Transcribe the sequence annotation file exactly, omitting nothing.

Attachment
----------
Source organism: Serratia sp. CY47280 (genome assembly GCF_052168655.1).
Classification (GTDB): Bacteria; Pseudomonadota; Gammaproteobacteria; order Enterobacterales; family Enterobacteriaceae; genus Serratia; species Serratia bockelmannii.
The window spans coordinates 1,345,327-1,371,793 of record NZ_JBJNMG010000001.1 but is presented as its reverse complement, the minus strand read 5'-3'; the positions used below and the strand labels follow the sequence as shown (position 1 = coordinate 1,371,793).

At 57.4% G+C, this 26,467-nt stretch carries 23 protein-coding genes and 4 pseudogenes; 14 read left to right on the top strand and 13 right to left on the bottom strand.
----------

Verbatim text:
Source organism: Serratia sp. CY47280 (genome assembly GCF_052168655.1).
Classification (GTDB): Bacteria; Pseudomonadota; Gammaproteobacteria; order Enterobacterales; family Enterobacteriaceae; genus Serratia; species Serratia bockelmannii.
The window spans coordinates 1,345,327-1,371,793 of record NZ_JBJNMG010000001.1 but is presented as its reverse complement, the minus strand read 5'-3'; the positions used below and the strand labels follow the sequence as shown (position 1 = coordinate 1,371,793).

At 57.4% G+C, this 26,467-nt stretch carries 23 protein-coding genes and 4 pseudogenes; 14 read left to right on the top strand and 13 right to left on the bottom strand.